Making resolutions is also a fun activity for school-aged kids (kindergarten through middle school).

Here are some ideas to get your kid started:


#I’ll stick to plain milk and water, and limit soda and fruit drinks to once or twice a day.

#On a sunny day, I will apply sunscreen before going outside. I’ll keep it near the door so I don’t forget to use it before leaving.

#I’ll find an activity (such as dancing, tag, jumping rope, or riding my bike) or a sport (such as soccer or basketball) that I can participate in at least three times per week.

#When bicycling, I will always wear a helmet.

#Every time I get in a car, I will fasten my seatbelt.

#At least 30 minutes before bedtime, I will turn off electronic devices such as television, tablets, and video games.

#Every month, I will read at least one book.

New Years’ Resolutions for Teenagers: 13 and Above

Teenagers are of legal age to make their own New Year’s resolutions. They may, however, require some assistance to ensure that they are setting realistic goals. Talking with your adolescent about their resolutions allows you to bond while also learning about their priorities.

Here are a few things your teen should work on:


#Every day, I will consume at least one fruit and one vegetable.

#I plan to be physically active for 30 to 60 minutes each day.

#I’m going to limit myself to one to two hours of video games or television per day.

#I will volunteer or work with community groups to help out in my community.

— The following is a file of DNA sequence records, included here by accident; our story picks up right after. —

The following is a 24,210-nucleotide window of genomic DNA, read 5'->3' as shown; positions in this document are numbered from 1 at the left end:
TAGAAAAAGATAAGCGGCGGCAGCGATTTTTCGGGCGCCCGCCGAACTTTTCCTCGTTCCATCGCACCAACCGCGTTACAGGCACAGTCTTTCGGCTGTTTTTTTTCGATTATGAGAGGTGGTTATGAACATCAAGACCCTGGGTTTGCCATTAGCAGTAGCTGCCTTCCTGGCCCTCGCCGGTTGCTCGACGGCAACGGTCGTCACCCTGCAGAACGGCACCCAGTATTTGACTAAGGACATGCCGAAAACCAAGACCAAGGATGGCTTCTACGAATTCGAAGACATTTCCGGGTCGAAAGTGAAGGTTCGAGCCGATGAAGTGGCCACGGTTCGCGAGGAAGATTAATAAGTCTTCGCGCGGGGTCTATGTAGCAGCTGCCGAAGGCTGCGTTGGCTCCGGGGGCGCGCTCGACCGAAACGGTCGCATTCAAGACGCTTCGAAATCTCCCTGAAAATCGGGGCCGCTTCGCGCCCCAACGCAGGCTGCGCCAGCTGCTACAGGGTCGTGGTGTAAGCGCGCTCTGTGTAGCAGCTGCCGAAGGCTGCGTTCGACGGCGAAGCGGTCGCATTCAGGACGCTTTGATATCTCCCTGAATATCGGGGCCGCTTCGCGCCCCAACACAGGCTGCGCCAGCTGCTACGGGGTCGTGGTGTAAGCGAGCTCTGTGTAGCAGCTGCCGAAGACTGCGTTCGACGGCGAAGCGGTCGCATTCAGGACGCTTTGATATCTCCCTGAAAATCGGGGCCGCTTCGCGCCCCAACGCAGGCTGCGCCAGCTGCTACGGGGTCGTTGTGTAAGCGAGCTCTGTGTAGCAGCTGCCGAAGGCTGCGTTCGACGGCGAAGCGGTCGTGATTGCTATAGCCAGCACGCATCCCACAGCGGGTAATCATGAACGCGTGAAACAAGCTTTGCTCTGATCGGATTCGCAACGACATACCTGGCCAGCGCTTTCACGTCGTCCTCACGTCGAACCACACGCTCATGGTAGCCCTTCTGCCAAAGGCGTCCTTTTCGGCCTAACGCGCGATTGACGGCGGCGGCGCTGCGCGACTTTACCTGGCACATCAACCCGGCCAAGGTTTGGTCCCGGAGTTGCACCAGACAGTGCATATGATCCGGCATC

#I’m going to eliminate negative “self-talk” from my vocabulary (e.g., “I can’t achieve it” or “I’m so stupid”).

#When I’m driving, I’ll put my phone in the glove compartment so I don’t get distracted by text messages or phone calls.

#I’m going to open a savings account and commit to saving a certain amount of money each month.

#After I’ve gone to bed for the night, I’m not going to check my social media notifications.

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Families’ New Years’ Resolutions

Why not make some New Year’s Resolutions together as a family? Include your children in the goal-setting process so that you can all work together to improve your interactions and develop healthy habits.

Here are some suggestions:


#We’ll only eat fast food once or twice a month.

#In our daily routine, we will include at least one fresh fruit snack.

#Every weeknight, we’ll spend 30 minutes outside playing together. We’ll play an active game indoors if the weather is bad.

#We’ll sign up for a fun run/walk or 5K a few months away, train as a family, and compete together.

#Four days a week, we will share a meal (dinner or breakfast). Cell phones will not be allowed at the table.

#Every Sunday night, we’ll play a board game together to bond and spend quality time together.


Even the most realistic and well-thought-out resolutions don’t always go as planned. You can use the experience to teach your child flexibility if external factors get in the way of their goals. When life throws us a curveball, learning to adapt and pivot is a crucial part of developing resilience.

Help your child navigate their own New Year’s resolutions by turning disappointments into teachable moments. Let this New Year bring a lot of happiness and love to your family. Happy New Year! Happy 2022!

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About the Author

Amiksha Kantam

Amiksha is a budding Content Writer. A young writer who has written over 250 poems and quotes and also an author of a famous Wattpad novel named “Ma and the Magical Kingdom” and always sets her goals high with her determination like the sky. Her mother is her inspiration and her family is her biggest support. She has her interest in writing, reading novels and craft. She has developed her hardworking and disciplined persona from her mother. She is very out going and loves travelling, trekking and hiking. She believes in the quote “Creativity lies in actions not experience”